This past November, I was racing through my final preparations for a small dinner party with neighbors when I received that proverbial phone call that always comes when all seems most right with the world; the kind of call that crashes right into your perfect plans just when you're at peace with life, when you've dutifully given thanks to God for health and happiness and beautiful crisp autumn weather. As I vacuumed, I saw the face of my cell phone illuminate with my mom's number. Since my mom routinely calls just to chat, I decided let the call go to voice mail, knowing I would call her back as soon as our dinner guests were gone. But, for some reason that I'll never know, I grabbed the phone on the last ring. I didn't even give my mom a chance to talk, breathlessly explaining that I needed to complete my checklist of vacuuming and candle-lighting before our guests arrived.
Once I finally halted my pathetically mundane rant to draw a breath, my mom's broken and shaky voice began — my dad had been in a serious car accident, a head-on-collision, and there were no other details. She and my sister Amy were on their way to Alamance County Hospital about an hour away.
My husband and I instinctively jumped into action, canceling the dinner party, snuffing the candles, and shuffling our three girls to our amazingly accommodating neighbors. As Pete drove us down I-40, I silently pleaded with God, praying all those prayers we all tend to resort to in moments of desperation: "Please let him be O.K., and I will be a better daughter. I will start finding more time in my crazy hectic life to spend with him. If you'll bring him through this unscathed, I will put into words all of those silent thoughts that I've been saving for a later date to give breath and voice to... like how much of a difference he has made in my life; how he is my gold standard of kindness and goodness and godliness. Father in Heaven, if you'll just give me a little more time, I will not waste it, nor will I take it for granted. I will stop saying, "after soccer season, I will make the time..." or "as soon as we survive these crazy middle school years, I will make the time..."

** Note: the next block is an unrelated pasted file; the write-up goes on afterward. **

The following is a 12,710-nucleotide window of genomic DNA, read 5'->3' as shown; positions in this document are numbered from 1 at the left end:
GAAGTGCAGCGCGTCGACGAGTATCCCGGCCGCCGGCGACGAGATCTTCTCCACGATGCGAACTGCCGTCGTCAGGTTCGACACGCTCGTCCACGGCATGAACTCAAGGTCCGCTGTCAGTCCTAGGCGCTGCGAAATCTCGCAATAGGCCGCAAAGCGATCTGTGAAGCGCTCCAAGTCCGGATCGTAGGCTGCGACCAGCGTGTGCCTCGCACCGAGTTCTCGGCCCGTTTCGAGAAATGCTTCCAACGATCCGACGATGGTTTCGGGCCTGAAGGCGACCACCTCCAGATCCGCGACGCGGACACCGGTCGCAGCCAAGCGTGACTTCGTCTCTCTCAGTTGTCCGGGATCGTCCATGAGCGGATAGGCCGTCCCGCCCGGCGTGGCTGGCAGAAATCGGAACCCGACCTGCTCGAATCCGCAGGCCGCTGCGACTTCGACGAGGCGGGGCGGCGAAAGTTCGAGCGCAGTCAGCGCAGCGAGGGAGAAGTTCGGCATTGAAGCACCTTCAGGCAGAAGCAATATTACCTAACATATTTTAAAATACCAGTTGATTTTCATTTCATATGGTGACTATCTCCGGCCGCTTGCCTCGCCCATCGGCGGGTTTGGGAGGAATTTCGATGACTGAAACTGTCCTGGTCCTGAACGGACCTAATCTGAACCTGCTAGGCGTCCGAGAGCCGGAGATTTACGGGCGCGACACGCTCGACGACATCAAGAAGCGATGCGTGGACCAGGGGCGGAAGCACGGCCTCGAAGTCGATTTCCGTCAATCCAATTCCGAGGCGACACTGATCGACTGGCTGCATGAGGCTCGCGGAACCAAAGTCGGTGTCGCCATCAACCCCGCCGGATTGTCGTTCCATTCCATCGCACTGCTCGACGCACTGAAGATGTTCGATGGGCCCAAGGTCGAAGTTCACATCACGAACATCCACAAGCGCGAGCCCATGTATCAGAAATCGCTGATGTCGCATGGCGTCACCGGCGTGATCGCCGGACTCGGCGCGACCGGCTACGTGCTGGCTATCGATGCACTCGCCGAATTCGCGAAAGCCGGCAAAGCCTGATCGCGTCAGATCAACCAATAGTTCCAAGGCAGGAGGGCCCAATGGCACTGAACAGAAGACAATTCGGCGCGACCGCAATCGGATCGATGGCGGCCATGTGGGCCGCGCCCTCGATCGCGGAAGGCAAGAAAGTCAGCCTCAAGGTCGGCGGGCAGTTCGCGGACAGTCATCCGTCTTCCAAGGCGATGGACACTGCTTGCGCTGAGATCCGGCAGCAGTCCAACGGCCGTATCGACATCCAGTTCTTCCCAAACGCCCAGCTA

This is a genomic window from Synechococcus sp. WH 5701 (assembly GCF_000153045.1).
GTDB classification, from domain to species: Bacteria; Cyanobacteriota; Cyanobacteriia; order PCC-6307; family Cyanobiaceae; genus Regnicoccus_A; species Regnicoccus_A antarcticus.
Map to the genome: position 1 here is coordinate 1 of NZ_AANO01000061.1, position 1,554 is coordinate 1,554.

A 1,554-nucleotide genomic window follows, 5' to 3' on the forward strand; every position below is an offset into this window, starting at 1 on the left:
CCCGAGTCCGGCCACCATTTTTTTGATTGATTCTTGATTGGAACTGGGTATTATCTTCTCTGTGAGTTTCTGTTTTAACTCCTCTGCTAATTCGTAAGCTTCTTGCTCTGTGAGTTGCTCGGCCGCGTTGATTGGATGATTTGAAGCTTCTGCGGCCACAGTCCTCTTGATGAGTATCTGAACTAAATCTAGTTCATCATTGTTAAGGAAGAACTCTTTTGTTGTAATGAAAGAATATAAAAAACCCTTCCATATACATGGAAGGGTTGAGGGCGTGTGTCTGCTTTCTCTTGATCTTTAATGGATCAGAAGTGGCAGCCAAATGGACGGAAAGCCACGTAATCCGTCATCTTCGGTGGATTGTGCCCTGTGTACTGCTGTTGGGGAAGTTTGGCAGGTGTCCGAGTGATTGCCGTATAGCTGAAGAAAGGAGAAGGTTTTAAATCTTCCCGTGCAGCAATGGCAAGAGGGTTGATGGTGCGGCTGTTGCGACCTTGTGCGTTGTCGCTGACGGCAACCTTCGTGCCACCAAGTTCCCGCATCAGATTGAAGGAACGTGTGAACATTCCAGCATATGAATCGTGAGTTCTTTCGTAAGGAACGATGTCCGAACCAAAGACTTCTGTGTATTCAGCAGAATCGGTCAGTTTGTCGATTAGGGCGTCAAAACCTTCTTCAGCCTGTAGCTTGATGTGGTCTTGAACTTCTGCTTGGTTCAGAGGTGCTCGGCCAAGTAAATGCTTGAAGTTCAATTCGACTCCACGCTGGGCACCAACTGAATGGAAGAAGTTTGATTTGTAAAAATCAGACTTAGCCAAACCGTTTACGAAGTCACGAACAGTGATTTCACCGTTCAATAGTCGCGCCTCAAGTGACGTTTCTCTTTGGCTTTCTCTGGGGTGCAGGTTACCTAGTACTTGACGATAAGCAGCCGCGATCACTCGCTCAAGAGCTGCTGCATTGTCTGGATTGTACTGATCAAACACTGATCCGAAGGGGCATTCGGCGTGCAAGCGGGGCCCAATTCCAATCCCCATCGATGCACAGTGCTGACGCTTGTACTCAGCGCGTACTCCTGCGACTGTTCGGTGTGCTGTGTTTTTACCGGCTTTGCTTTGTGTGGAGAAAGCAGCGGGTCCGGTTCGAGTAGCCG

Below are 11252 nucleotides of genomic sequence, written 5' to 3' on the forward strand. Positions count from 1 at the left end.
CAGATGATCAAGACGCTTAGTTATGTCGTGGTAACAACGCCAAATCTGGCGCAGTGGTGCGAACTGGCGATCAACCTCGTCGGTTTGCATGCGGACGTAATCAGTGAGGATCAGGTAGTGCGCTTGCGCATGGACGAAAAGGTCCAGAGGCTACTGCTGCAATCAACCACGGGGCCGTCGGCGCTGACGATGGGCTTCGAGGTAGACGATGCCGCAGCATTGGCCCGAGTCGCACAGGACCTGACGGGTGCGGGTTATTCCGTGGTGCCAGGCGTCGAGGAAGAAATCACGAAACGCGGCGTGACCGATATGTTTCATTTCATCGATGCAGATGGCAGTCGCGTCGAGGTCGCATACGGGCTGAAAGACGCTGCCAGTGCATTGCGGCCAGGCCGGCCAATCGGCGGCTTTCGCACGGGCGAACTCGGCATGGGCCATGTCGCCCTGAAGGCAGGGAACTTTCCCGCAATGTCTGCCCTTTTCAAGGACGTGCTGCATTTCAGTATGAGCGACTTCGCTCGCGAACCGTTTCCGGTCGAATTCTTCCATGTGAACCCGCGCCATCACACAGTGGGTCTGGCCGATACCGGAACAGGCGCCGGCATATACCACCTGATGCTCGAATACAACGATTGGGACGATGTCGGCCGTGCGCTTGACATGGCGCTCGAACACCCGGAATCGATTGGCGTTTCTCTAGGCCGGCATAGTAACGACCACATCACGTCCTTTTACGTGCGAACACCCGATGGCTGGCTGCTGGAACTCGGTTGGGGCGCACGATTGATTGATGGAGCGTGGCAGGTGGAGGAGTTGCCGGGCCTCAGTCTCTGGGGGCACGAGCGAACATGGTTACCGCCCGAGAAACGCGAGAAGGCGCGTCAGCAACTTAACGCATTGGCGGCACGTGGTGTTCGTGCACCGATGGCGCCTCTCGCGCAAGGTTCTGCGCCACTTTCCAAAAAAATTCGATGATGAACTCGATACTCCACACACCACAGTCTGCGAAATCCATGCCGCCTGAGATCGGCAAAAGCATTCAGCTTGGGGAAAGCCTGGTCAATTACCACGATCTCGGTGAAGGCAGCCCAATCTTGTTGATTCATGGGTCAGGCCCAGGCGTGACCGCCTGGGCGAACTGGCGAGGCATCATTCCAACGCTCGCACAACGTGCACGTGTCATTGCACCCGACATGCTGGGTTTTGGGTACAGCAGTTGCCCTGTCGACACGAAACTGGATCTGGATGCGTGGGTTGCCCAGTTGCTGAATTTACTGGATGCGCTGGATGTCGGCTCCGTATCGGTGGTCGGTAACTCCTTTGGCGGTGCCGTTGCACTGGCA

As I urgently and frantically pleaded with God, I received a text from my friend Sherri that silenced my racing, desperate thoughts. She reminded me to simply trust, knowing that God was in complete and total control. And, in that moment, I finally began to accept that all my pleading and begging could not change the situation. I could not bargain with God for results that were not in His original plan. And, with that, I let go. I stopped my silent appeal for more time and, instead, gave thanks for the gift of hope.
Despite the devastation of the accident itself, my dad did make a nearly full recovery. There are, of course, things that aren't ever completely perfect again after such a serious accident, but, for all intents and purposes, he made a great recovery. And, so the time came to make good on my promises, my commitment to be there more for my parents, to say the things that filled my heart to overflowing but seemed too awkward to utter in actual spoken words.
But, it was Christmas time and the season was filled with work deadlines, kid activities, Christmas concerts, and parades, not to mention decorating, planning, and hostessing. There were meals to be made and delivered to sick families in our church. There were choir practices and bells practices and the transition from outdoor soccer season to indoor soccer season. I could barely keep my own head above water. And, so, the promises faded and I resumed my chaotic and crazy, yet relatively peaceful existence.